Management of conflict in the workplace is a time-consuming endeavor which might result in poor quality care provided to patients. However, it is important that a nurse responds to conflict in time before they lead to further decline in healthcare provision (Kon et al., 2016). In this case, the conflict has already led to failure in promptness of the responding to patient needs. However, as a new nurse practitioner, it is necessary to first respond to the needs of the patient before the low blood pressure leads to other challenges. After taking care of the patient, the nurse will then go forth to regain control of the conflicting nurses.
After attending to the dire needs of the patient, the nurse should address the prevailing conflict between members of the healthcare team. First, it is necessary to assemble the conflicting sides and let them articulate their interests in the conflict. After understanding the interest, the nurse will be able to identify what overlaps or reveal a possible agreement. In most cases, the overlapping agreements outnumber disagreements which creates room for solving the problem (Archambault‐Grenier et al., 2018). The last step in managing the conflict should be the alignment of interest so that each member’s point of view is considered in the solution. Outstanding disagreement should be taken aside for future negotiations to avoid further derailment in healthcare provision.
While the prevailing challenge has been created, the practice should take steps to reduce conflict and make solving as fast as possible in future. Propper definition of roles and responsibilities for every member of the staff is necessary to keep work-related issues low. It is also necessary to adopt a measure to build rapport between members of staff to ensure they function as a unit (Kon et al., 2016). Team building activities are necessary for this organization. Secondly, a rapid protocol for dealing with conflict should be created to allow ease of management. This will ensure that future conflict does not lead to unnecessary waste of time and negative consequences on patients.
In this scenario, what evidence-based organizational strategies and management skills might you employ to resolve co-worker conflict? Reflect on conflict resolution strategies specifically for healthcare. How does teamwork increase patient safety? Provide evidence and rationales to support your decisions.
To resolve co-worker conflict, a meeting must be scheduled to dissect the reason for the conflict. Solutions to the problem will be established once the conflict has been identified. Once the problem has been determined, resolution strategies can be implemented to avoid a toxic working environment. First, effective listening is the best way to identify the problem or person who is toxic in the area. Next, interviewing several witnesses and co-workers will help to gather evidence of toxic behavior. Finally, identifying the toxic person’s behavior, strength, and weakness can help determine what a leader should do next.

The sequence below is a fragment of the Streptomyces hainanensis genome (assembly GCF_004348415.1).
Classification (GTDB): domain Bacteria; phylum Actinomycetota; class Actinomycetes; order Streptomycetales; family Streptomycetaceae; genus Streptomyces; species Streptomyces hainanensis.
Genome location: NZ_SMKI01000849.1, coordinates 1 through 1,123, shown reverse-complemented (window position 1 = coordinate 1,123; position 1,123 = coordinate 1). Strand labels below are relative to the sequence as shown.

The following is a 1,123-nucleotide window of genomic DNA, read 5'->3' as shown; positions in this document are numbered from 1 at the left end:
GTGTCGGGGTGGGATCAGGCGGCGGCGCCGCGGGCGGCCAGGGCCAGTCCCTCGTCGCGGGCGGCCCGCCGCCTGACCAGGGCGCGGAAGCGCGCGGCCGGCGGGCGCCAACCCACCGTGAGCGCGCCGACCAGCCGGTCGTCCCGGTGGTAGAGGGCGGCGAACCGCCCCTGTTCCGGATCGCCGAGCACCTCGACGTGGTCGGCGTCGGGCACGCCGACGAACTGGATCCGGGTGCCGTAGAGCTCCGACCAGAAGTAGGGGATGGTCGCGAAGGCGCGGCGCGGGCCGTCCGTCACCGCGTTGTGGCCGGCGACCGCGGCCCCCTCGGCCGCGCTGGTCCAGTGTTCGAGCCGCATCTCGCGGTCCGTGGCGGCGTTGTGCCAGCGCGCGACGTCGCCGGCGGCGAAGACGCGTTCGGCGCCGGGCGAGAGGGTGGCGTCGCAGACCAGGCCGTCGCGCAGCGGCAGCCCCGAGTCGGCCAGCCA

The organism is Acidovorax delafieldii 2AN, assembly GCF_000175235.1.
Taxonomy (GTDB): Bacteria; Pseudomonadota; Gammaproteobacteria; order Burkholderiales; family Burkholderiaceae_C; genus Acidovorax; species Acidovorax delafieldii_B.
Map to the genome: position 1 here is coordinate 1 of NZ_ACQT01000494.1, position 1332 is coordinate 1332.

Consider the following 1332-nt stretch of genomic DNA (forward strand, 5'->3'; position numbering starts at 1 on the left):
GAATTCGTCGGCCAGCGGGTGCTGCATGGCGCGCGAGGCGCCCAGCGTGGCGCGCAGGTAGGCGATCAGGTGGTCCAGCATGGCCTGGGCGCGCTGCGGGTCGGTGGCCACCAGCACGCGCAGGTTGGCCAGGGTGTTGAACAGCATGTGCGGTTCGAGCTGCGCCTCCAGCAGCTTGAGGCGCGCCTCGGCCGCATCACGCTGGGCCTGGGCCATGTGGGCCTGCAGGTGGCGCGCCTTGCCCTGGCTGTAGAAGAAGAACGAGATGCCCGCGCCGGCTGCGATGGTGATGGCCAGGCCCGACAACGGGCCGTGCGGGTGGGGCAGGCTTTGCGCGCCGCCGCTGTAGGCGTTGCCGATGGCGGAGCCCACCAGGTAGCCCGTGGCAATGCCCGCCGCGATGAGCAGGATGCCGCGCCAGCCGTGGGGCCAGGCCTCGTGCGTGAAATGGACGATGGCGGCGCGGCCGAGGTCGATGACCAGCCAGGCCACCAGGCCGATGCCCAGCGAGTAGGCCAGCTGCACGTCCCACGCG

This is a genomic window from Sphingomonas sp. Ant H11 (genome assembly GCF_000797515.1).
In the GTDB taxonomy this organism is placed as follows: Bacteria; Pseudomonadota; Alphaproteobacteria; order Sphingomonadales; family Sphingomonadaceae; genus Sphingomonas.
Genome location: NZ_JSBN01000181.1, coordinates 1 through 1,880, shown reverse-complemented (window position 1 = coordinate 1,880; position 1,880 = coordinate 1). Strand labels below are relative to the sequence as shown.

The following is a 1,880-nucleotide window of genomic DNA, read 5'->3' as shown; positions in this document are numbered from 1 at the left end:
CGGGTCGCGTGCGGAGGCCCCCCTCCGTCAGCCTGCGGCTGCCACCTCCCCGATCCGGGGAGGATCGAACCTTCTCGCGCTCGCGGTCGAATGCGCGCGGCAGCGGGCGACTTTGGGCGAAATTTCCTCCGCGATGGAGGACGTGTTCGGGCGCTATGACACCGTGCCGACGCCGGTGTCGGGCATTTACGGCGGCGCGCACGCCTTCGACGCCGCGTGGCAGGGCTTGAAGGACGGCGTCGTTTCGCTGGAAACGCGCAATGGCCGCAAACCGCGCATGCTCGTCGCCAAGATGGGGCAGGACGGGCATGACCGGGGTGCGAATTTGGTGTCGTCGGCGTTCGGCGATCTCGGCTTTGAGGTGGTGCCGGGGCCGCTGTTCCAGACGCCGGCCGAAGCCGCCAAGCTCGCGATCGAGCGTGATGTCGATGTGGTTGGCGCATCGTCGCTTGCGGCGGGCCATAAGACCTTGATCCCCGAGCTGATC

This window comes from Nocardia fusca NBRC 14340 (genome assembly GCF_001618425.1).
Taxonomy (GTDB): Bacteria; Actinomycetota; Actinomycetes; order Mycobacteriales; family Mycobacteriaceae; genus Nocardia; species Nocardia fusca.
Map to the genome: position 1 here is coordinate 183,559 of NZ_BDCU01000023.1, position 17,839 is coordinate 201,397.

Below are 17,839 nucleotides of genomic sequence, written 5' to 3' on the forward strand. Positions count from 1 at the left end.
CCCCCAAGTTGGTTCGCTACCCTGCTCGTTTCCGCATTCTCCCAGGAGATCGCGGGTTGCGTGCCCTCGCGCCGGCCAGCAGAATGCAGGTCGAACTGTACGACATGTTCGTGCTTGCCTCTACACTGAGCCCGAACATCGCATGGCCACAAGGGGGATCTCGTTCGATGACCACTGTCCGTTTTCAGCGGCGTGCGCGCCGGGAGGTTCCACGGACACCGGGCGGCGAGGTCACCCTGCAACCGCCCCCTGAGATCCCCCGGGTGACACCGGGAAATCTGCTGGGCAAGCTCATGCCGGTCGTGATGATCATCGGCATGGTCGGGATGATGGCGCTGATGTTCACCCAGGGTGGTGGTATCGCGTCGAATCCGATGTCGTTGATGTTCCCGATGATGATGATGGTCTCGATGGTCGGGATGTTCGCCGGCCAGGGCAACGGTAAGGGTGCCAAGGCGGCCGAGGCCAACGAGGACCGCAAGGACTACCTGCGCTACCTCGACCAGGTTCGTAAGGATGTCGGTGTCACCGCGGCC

Not all disruptive behavior and toxemia within a workplace is doomed negative. Some employees are either bored, not challenged, or not feel engaged in their role at work. This is when chaos and conflict start to manifest. It is up to the leader (NP, physicians) to observe where the toxic employee may be a fit at work. It may be indicative to shift employees around and place them where they feel challenged and engaged best.
A strategy that could work in the absence of teamwork or work ethics is by selecting a mentor to precept the toxic employee for a designated time. The time will allow for the preceptor and employee to work together to foster a positive working environment, work ethics, continuing patient continuity, and patient safety. This strategy could help rebuild the office morale and cohesiveness in nursing duties and patient safety. Overall, this strategy could increase teamwork and provide optimal patient safety. Conflict, unnecessary drama, and toxic behavior can quickly disrupt the working culture in any office making valuable employees leave. This can cost the practice more money in hiring expenses because of training. If this strategy is not successful, then termination would be the last option.
A second strategy would be implementing an educational workshop. By building teams to work together employees are able to brainstorm, use knowledge, and methods to help resolve issues or missions (Hackett, Renschler, & Kramer, 2014). This method can aid in developing healthier working relationships between colleages.